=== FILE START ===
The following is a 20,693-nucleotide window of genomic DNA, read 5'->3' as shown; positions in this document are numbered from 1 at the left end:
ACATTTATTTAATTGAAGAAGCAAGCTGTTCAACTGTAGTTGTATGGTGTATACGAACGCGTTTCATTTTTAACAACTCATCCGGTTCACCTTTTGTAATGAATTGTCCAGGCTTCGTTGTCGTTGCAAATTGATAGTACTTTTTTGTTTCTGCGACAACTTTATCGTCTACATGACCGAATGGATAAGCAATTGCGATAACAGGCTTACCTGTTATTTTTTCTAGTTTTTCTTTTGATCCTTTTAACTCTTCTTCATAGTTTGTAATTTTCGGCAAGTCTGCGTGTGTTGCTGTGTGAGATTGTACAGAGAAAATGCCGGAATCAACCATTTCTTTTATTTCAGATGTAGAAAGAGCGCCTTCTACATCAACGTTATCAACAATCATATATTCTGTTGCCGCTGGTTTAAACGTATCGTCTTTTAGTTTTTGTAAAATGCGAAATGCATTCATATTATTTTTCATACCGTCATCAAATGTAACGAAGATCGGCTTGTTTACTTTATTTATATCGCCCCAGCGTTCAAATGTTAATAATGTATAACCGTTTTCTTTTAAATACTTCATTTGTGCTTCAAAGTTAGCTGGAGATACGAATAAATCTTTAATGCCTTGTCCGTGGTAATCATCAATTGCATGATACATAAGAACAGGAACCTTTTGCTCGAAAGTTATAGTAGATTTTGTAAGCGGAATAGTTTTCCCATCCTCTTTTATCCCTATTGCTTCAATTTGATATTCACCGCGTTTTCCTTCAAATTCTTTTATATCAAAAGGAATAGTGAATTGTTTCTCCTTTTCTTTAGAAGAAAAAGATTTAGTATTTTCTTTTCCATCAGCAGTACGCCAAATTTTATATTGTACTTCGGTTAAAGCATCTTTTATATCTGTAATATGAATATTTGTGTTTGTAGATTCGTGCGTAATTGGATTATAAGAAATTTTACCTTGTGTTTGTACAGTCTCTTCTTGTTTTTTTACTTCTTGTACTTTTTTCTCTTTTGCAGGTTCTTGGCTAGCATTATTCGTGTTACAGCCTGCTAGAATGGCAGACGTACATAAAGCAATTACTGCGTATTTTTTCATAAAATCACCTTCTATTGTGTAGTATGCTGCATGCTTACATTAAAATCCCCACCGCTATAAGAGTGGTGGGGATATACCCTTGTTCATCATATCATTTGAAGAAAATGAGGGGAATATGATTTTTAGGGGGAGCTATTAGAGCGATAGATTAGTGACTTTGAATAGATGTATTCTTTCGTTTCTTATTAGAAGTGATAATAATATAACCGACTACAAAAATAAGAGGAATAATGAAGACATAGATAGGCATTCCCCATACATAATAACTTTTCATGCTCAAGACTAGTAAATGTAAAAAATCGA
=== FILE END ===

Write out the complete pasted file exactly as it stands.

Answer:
The following is a 20,693-nucleotide window of genomic DNA, read 5'->3' as shown; positions in this document are numbered from 1 at the left end:
ACATTTATTTAATTGAAGAAGCAAGCTGTTCAACTGTAGTTGTATGGTGTATACGAACGCGTTTCATTTTTAACAACTCATCCGGTTCACCTTTTGTAATGAATTGTCCAGGCTTCGTTGTCGTTGCAAATTGATAGTACTTTTTTGTTTCTGCGACAACTTTATCGTCTACATGACCGAATGGATAAGCAATTGCGATAACAGGCTTACCTGTTATTTTTTCTAGTTTTTCTTTTGATCCTTTTAACTCTTCTTCATAGTTTGTAATTTTCGGCAAGTCTGCGTGTGTTGCTGTGTGAGATTGTACAGAGAAAATGCCGGAATCAACCATTTCTTTTATTTCAGATGTAGAAAGAGCGCCTTCTACATCAACGTTATCAACAATCATATATTCTGTTGCCGCTGGTTTAAACGTATCGTCTTTTAGTTTTTGTAAAATGCGAAATGCATTCATATTATTTTTCATACCGTCATCAAATGTAACGAAGATCGGCTTGTTTACTTTATTTATATCGCCCCAGCGTTCAAATGTTAATAATGTATAACCGTTTTCTTTTAAATACTTCATTTGTGCTTCAAAGTTAGCTGGAGATACGAATAAATCTTTAATGCCTTGTCCGTGGTAATCATCAATTGCATGATACATAAGAACAGGAACCTTTTGCTCGAAAGTTATAGTAGATTTTGTAAGCGGAATAGTTTTCCCATCCTCTTTTATCCCTATTGCTTCAATTTGATATTCACCGCGTTTTCCTTCAAATTCTTTTATATCAAAAGGAATAGTGAATTGTTTCTCCTTTTCTTTAGAAGAAAAAGATTTAGTATTTTCTTTTCCATCAGCAGTACGCCAAATTTTATATTGTACTTCGGTTAAAGCATCTTTTATATCTGTAATATGAATATTTGTGTTTGTAGATTCGTGCGTAATTGGATTATAAGAAATTTTACCTTGTGTTTGTACAGTCTCTTCTTGTTTTTTTACTTCTTGTACTTTTTTCTCTTTTGCAGGTTCTTGGCTAGCATTATTCGTGTTACAGCCTGCTAGAATGGCAGACGTACATAAAGCAATTACTGCGTATTTTTTCATAAAATCACCTTCTATTGTGTAGTATGCTGCATGCTTACATTAAAATCCCCACCGCTATAAGAGTGGTGGGGATATACCCTTGTTCATCATATCATTTGAAGAAAATGAGGGGAATATGATTTTTAGGGGGAGCTATTAGAGCGATAGATTAGTGACTTTGAATAGATGTATTCTTTCGTTTCTTATTAGAAGTGATAATAATATAACCGACTACAAAAATAAGAGGAATAATGAAGACATAGATAGGCATTCCCCATACATAATAACTTTTCATGCTCAAGACTAGTAAATGTAAAAAATCGA